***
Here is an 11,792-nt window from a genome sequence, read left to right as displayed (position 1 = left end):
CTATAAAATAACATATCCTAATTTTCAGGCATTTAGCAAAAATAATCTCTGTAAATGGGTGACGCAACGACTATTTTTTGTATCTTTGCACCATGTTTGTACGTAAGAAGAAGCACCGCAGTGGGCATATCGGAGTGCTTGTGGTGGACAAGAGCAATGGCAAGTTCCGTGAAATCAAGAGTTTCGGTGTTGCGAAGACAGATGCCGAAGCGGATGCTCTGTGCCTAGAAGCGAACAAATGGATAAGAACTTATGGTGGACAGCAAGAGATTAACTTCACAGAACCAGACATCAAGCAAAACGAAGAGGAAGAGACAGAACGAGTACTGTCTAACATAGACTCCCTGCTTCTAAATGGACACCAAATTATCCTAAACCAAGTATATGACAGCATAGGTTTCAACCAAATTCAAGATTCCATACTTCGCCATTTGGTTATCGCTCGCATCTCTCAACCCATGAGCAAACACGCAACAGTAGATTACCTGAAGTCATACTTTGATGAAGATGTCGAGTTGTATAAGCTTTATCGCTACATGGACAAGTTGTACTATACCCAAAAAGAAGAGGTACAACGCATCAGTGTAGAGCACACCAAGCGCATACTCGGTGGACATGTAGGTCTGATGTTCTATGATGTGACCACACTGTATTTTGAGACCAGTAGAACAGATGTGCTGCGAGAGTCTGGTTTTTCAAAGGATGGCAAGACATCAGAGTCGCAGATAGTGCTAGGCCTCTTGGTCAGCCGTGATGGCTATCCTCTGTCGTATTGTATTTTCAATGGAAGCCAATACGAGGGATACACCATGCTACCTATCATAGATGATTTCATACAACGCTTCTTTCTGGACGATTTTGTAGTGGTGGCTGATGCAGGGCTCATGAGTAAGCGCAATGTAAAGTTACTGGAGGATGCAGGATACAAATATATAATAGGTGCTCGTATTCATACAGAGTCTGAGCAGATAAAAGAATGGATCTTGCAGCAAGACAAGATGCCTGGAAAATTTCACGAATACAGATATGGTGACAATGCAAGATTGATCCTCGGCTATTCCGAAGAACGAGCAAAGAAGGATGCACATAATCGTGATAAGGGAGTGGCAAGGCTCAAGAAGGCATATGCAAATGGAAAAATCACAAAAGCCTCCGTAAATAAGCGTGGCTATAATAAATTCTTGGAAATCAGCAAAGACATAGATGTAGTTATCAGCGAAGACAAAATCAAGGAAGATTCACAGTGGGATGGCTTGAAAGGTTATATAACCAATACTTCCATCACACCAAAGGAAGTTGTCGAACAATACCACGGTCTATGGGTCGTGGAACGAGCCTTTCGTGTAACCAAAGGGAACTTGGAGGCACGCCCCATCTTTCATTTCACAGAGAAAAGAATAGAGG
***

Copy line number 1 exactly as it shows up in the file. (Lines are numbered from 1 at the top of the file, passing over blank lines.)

Here is an 11,792-nt window from a genome sequence, read left to right as displayed (position 1 = left end):